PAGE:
We understand that planning a three-week stay at a rural location can be complicated. Although we encourage you to make this place your own during your residency period, we also want to set some expectations before you arrive.
The kitchen, dining/living room, porch/decks, and outdoor areas are common spaces for all to share. We clean the house before and after each residency session, but not during the session – we expect residents to work together to maintain a livable space.
Bedrooms & studios
You will have your own bedroom & studio for the time you are here, and either a private or shared bathroom.
Bedrooms are supplied with sheets, pillows, blankets, and towels, as well as a set of house keys, a flashlight, and a discount card for the local Martin’s grocery store. Studios have several work surfaces, chairs, lighting, and a power strip. Feel free to move furniture around if it suits your work better (ask for help if you need it).
Internet, phone, & television
Our Internet connection is slow and unreliable. It’s usually enough for casual web browsing, Facebook, email, etc., but has troubles with streaming video or downloading large files. A few coffee shops in Martinsburg have faster internet.
Some cell providers work here (Verizon, AT&T); some don’t (T-Mobile, Sprint). We recommend enabling wifi calling on your phone if possible. Residents may also use the house cellphone.
The living room has a a TV and DVD player, and a small library of DVDs. We do not receive cable or broadcast television. There is a Redbox kiosk in Martinsburg, at the Martin’s grocery store.
Our neighbors Doug and Cindy live in the gray house by the road. Their two dogs Ruth & Paisley are friendly, and will occasionally come up say hello. Paisley loves going for walks. She also has a love of plastic objects, so do not leave anything valuable (like shoes) on the front porch where she can find them.
How to get here
By car, we are approximately two hours west of Washington DC or Baltimore, off the I-81 freeway corridor. We are three hours from Pittsburgh, Philadelphia, and Richmond, and four hours from New York City. We will email you our street address and detailed driving directions before you arrive.
If you are arriving by train, bus, or plane, we can arrange to pick you up.
What to bring
- any supplies, materials, or tools you will need for your work here
- personal toiletries (toothpaste, shampoo, sunscreen, etc.)
- sturdy shoes or boots for walking outdoors in mountainous terrain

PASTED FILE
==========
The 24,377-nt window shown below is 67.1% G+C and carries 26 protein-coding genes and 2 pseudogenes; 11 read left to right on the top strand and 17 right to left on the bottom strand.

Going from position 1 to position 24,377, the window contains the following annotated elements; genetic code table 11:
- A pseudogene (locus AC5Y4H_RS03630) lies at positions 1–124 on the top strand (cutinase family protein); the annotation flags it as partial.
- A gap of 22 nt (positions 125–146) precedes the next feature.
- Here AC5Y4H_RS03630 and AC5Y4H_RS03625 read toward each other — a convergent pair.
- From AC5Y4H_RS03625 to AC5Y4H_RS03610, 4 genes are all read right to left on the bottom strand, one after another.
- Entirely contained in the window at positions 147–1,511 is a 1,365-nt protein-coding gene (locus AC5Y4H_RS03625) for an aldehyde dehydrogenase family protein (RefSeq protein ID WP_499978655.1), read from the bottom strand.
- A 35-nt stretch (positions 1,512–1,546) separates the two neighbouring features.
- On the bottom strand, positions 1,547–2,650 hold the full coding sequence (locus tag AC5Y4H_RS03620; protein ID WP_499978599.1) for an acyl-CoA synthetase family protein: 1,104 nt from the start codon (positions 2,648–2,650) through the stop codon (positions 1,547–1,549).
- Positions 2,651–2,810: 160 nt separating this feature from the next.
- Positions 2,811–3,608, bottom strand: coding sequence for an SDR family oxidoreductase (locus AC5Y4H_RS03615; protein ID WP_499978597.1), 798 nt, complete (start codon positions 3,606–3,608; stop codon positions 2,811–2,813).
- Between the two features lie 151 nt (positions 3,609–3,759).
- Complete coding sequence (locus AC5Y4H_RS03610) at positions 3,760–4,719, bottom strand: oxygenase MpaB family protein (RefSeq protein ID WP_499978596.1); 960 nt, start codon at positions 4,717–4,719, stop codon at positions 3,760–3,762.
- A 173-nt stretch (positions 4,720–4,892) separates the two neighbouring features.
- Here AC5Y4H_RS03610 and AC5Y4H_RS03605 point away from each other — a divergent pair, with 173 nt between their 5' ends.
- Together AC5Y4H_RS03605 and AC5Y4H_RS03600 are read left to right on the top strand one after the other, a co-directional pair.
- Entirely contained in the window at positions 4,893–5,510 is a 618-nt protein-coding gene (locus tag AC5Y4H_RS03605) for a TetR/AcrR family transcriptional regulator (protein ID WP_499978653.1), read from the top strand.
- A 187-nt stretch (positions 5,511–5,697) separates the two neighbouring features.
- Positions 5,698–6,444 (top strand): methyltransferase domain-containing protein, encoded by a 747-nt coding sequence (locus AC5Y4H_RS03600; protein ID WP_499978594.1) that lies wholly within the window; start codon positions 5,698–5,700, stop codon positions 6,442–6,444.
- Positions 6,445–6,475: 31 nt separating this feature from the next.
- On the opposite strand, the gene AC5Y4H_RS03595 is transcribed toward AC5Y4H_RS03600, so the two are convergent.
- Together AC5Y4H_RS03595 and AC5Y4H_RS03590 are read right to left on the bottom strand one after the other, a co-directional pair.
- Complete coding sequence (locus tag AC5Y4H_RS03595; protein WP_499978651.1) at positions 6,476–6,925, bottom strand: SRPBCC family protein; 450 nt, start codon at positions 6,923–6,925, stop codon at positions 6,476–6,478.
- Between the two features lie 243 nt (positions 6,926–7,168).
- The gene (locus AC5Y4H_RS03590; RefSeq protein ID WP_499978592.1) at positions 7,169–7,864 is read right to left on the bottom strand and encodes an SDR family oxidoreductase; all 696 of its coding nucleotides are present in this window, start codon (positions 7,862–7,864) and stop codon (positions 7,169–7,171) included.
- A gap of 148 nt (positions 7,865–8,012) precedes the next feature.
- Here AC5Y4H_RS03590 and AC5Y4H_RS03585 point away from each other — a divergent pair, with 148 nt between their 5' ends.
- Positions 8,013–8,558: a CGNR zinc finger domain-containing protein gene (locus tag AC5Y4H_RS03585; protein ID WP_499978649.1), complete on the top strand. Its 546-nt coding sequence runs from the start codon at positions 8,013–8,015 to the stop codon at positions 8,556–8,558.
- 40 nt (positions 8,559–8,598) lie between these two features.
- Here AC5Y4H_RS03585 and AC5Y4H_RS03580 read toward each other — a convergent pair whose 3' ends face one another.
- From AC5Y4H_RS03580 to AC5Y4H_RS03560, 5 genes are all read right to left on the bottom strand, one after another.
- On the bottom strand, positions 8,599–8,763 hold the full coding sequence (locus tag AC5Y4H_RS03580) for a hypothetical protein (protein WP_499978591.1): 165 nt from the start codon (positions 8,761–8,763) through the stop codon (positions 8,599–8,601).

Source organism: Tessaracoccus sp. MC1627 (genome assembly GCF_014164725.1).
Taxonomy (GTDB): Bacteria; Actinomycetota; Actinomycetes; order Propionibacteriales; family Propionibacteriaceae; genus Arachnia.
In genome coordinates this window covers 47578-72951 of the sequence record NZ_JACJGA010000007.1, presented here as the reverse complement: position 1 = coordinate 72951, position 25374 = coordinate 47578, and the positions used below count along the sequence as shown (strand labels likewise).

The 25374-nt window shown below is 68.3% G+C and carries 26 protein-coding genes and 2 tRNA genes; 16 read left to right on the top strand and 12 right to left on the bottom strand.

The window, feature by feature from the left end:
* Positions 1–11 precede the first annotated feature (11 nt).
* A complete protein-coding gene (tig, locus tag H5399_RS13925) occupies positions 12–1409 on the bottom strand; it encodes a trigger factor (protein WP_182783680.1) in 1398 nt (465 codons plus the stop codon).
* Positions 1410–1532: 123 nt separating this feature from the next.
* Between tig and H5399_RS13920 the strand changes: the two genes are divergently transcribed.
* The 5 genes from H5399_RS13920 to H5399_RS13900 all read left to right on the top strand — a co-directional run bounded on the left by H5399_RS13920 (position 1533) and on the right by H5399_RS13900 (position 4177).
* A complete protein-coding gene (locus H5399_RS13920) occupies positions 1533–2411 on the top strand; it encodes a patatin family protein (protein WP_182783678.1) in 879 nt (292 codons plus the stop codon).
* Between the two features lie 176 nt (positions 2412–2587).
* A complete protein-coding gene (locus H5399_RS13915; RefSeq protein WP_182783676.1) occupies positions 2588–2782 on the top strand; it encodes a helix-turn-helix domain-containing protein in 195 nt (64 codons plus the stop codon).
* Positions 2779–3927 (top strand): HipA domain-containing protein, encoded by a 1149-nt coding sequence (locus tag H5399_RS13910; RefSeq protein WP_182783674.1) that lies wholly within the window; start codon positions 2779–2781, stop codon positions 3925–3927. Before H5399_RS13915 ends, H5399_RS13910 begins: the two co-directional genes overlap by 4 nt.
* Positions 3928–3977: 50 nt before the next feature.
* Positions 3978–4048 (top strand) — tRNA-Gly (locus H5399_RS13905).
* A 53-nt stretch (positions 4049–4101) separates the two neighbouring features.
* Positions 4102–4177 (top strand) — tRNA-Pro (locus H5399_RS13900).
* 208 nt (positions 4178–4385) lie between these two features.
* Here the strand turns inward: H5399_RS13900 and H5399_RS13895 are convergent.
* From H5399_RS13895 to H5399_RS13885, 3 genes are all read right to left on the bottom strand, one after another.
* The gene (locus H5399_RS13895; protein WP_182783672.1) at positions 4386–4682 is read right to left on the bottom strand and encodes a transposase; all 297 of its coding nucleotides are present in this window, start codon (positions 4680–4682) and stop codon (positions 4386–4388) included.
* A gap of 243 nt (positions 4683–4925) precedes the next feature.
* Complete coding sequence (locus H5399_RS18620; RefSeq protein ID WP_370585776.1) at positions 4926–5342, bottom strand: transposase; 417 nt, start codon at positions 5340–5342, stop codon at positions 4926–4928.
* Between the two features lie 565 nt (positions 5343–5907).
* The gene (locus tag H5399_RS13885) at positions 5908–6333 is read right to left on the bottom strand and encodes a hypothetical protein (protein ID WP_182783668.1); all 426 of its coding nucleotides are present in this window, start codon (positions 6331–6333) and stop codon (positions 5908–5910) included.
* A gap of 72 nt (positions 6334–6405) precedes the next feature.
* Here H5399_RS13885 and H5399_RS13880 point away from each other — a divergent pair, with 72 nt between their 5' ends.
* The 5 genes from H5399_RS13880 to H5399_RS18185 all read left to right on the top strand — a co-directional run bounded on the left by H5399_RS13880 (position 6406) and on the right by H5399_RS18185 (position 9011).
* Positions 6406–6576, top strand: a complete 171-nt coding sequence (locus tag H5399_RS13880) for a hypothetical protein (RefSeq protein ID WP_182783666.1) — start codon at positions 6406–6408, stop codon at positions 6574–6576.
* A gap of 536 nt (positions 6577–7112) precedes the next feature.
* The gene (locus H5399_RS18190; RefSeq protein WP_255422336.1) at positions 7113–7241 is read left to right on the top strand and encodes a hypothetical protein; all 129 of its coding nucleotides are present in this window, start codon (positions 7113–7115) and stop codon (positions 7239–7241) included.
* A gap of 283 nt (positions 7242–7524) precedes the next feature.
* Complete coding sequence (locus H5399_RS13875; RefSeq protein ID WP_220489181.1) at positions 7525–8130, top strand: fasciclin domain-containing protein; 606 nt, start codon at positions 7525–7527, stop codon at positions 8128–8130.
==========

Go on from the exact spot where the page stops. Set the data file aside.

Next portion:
- hat, long pants, and long-sleeved shirts help keep the sun and insects away
- insect repellent to repel mosquitos, gnats, ticks, and other pests
- food you need for the first few days of your residency, beyond the basics that we usually stock
If we are picking you up from the airport, train, or bus station, we will stop at the Martin’s supermarket on the way back to North Mountain. Staff or other residents with cars make trips into town several times a week, so there’s no need to stock up for your whole residency.
If you need to ship anything here before your residency session, please contact us for details.
Health & Safety
West Virginia is wild and wonderful (as the signs proclaim) so please enjoy the outdoors around you. However, proceed with caution.
Trails and land
Our trails are fairly rough. Wear good sneakers or boots when you go out. Use a walking stick (near the front door) for stability, to catch spider webs, and for poking around rocks and holes.
Most trails are marked with pink ribbons tied around the trees. These are good guideposts, but you should still pay attention to avoid getting lost.
Getting lost in the woods is a real thing that can happen! Make sure to leave well before dark, and don’t let it get dark on you. There are site maps on the little table in the living room. A good way of gauging where you are is using gravity – uphill/downhill can guide you to Tuscarora Pike (the main road) relative to where you are. When walking, make regular note of landmarks (pastures, pond, roads, etc.). If you’re heading out solo near dark, let one of your fellow residents know. Bring a cellphone just in case you need to call for assistance – but beware that cell service is spotty.
The front orchard has an electric fence to keep the horses from wandering. You may cross over the fence, but it can give you a healthy zap if you’re not careful. The best method is to carefully place a foot on the wires (your shoes will insulate you from the electricity), hold them to the ground, and then step over. Don’t touch the wires with your hands.
Plants, insects, animals, reptiles…
You may encounter tasty-looking wild berries, roots, and mushrooms. However, these can easily be poisonous. Never taste or eat a plant unless you’re absolutely certain what it is.
Poison ivy is common here. If you’re unsure what it looks like, refer to the poison ivy info sheet near the door. If you think you might have come in contact with it, use the TECNU wash located in the first aid kit in the pantry on the first floor by the laundry.